But after that initial section the rest of the discussion subjects are more balanced. All are informative and stimulating. I don’t like reading books that simply confirm what I already think or know. I prefer to be challenged and informed—and indeed even changed. There are a handful of books that have done this for me in the past few years, and this is one of them. I found the essays on in vitro fertilization informative and challenging—to the extent that they changed my mind. Charlie Camosy’s “Reproductive Biotechnology as a Product of Consumerism” was particularly outstanding.

Sometimes there is confusion and inconsistency in some of the essays. For example, Ellen Painter Dollar’s argument—“while I do not consider abortion a morally neutral or a good thing, I support abortion rights” (p. 145)—makes about as much sense as stating that although I don’t think slavery is a good thing, I still support slave-owners’ rights!

Inevitably, with such short essays there is a temptation to revert to oversimplification. For example, in his “Climate Change is a Christian Issue,” Jonathan Moo writes of the way in which biblical Christianity “challenges us to stand with the oppressed, the poor and the weak” (p. 195) before going on to mention the potential for a refugee crisis stemming from climate change but without mentioning the way in which some measures taken to limit climate change adversely impact the poor. Thankfully, this is corrected (inadvertently) a couple of pages later when Timothy Terrell cites the economist Cornelis van Kooten, who controversially declares, “To mitigate climate change one needs to force the vast majority of humankind to continue living in abject poverty. Preventing climate change does not help the poor, it dooms them! Poverty simply kills more people than climate” (p. 199).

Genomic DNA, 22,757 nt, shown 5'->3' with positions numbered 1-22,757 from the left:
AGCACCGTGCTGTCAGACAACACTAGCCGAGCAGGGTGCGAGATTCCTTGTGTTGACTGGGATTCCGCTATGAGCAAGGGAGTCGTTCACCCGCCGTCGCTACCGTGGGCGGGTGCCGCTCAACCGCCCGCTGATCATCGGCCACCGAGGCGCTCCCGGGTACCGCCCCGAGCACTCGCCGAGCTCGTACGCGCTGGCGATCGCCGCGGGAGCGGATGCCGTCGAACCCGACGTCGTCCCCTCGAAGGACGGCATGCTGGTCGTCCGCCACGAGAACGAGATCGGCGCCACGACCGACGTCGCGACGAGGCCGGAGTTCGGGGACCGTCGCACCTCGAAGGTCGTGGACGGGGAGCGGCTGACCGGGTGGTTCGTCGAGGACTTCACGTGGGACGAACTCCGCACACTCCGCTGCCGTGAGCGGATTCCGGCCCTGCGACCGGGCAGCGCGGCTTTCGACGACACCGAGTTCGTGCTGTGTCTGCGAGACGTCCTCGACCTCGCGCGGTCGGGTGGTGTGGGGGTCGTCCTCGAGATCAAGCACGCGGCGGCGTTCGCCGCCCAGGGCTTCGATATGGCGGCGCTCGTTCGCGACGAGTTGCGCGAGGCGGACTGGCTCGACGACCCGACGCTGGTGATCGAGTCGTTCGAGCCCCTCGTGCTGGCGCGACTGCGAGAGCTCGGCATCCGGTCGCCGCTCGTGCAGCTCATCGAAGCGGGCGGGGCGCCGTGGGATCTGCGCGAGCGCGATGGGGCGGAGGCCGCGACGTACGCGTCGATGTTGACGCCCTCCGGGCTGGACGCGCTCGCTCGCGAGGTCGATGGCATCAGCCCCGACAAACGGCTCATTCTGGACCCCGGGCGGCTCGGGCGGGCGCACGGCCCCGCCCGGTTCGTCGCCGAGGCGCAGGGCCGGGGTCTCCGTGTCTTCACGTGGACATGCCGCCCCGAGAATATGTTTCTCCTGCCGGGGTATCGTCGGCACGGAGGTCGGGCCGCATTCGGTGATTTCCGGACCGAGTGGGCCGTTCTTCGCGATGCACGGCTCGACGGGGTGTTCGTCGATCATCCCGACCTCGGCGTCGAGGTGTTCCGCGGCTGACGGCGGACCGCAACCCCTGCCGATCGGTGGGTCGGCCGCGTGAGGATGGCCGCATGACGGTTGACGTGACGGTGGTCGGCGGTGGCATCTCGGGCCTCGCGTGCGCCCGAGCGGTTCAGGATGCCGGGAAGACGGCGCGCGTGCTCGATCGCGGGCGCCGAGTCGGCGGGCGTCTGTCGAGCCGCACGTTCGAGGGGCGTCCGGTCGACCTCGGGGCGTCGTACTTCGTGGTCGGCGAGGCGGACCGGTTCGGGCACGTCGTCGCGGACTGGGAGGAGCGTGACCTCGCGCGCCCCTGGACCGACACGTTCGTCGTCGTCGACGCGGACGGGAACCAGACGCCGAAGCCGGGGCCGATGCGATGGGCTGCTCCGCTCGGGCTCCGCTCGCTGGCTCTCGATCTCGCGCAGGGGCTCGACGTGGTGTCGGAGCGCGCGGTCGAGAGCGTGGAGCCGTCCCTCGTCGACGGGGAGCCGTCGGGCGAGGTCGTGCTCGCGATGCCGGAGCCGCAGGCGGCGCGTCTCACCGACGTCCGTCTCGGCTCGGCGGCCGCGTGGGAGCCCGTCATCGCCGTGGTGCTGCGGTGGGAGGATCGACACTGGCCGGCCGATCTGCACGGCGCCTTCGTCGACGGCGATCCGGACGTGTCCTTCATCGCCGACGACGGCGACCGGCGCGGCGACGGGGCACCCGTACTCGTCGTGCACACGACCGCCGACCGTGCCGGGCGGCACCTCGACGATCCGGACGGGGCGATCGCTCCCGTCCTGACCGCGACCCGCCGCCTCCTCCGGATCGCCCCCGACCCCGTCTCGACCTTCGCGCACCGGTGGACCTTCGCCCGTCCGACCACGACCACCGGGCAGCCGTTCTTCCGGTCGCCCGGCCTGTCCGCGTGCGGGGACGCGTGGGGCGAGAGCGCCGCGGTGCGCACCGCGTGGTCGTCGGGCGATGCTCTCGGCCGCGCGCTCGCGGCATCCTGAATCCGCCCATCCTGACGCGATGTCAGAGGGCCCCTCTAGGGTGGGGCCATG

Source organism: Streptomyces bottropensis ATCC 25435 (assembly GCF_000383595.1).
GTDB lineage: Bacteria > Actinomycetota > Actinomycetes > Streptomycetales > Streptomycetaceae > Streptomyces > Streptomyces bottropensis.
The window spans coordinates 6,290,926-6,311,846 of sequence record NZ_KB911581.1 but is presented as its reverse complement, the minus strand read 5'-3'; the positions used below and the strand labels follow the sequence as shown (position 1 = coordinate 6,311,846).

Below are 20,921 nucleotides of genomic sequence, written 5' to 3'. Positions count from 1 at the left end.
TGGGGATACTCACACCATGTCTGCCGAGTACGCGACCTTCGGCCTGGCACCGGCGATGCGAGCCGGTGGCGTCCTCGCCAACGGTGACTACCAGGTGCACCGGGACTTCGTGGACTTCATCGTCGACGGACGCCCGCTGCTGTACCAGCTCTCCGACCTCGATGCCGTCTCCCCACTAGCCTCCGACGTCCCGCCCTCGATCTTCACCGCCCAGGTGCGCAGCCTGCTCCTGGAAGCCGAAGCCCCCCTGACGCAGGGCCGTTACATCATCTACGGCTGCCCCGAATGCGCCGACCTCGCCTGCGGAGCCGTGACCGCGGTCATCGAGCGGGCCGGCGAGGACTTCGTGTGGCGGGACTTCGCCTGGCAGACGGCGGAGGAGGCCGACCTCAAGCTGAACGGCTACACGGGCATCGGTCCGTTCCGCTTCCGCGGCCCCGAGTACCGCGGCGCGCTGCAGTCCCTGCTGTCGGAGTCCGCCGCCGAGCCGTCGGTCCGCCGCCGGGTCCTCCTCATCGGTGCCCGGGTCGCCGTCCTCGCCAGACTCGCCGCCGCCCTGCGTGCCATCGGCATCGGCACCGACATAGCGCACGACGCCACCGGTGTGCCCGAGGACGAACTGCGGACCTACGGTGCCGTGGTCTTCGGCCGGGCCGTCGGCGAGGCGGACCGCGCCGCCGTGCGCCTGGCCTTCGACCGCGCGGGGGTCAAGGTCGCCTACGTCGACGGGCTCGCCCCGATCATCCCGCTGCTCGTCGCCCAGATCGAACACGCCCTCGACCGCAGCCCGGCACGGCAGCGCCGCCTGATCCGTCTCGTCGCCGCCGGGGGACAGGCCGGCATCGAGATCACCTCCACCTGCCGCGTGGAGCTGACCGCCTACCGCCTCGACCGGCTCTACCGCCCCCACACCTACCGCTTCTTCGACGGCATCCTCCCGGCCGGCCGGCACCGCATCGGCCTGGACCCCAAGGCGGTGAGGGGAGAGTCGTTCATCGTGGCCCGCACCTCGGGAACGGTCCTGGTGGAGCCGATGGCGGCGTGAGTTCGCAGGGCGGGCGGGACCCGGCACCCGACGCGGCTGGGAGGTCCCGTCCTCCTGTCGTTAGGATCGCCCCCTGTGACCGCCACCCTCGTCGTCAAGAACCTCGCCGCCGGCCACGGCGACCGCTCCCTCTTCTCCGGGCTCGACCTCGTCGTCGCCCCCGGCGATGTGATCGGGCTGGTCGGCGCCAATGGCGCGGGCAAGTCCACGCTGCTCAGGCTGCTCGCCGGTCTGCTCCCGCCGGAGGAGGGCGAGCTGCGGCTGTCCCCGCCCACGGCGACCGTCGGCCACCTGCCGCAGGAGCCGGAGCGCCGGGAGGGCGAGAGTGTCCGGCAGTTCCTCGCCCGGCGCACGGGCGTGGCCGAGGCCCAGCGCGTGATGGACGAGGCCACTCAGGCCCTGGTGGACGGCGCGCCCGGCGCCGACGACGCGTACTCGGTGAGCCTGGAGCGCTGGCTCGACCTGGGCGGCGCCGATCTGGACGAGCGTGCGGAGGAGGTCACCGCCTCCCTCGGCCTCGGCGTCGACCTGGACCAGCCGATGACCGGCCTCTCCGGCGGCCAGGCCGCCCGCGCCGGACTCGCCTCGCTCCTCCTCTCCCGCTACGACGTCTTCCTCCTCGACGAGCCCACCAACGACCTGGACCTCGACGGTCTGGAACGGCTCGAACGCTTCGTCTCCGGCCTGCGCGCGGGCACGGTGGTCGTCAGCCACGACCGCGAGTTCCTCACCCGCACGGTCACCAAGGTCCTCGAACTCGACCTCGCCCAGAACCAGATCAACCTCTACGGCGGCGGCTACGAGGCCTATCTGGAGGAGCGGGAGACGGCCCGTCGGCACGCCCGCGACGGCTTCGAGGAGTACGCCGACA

One of the advantages of a book with such a large number of essays is that you are introduced to authors you have never heard of. In the section on art, for example, there are two outstanding essays which made me want to read more by their authors. Taylor Worley’s “Encountering God’s Story with the Arts” is beautifully written, somewhat unusual, and immensely helpful. Cap Stewart’s “When Art Becomes Sinful” was so challenging that I now have to go and rethink some of my previous ideas and probably change one of my viewing habits.

The closing section of the book contains a chapter by Chatraw and Prior on “Gospel-Shaped Cultural Engagement” and a final chapter by Andy Crouch on “Creating Culture.” These chapters help to drive home the editors’ conviction “that cultural engagement goes wrong if it’s not grounded in the truth, that creation is simultaneously and intrinsically good, deeply corrupted and in need of redemption” (p. 17).

One aspect of the book that I did not always find helpful was the questions at the end of each section. Far too often they asked, What would author A say to author B? The answer is, I don’t know and I don’t want to second-guess them. The essays are too short to allow that level of knowledge and dissection.

Another slightly frustrating aspect of the book (at least for me) is that it is very Americancentric. This is seen especially when it comes to discussing race, gun control, and politics.

These (minor) criticisms aside, Cultural Engagement is a book that has gone straight to the bookshelf marked “Read again—very useful.” Use it as a textbook and guidebook if you wish to understand the culture in order to engage in cultural evangelism. And remember: “Ultimately, engaging a culture is nothing more—and nothing less—than seeking the truth in order to love with a godly love” (p. 60).

David Robertson

David Robertson
The ASK Project
Newtown, New South Wales, Australia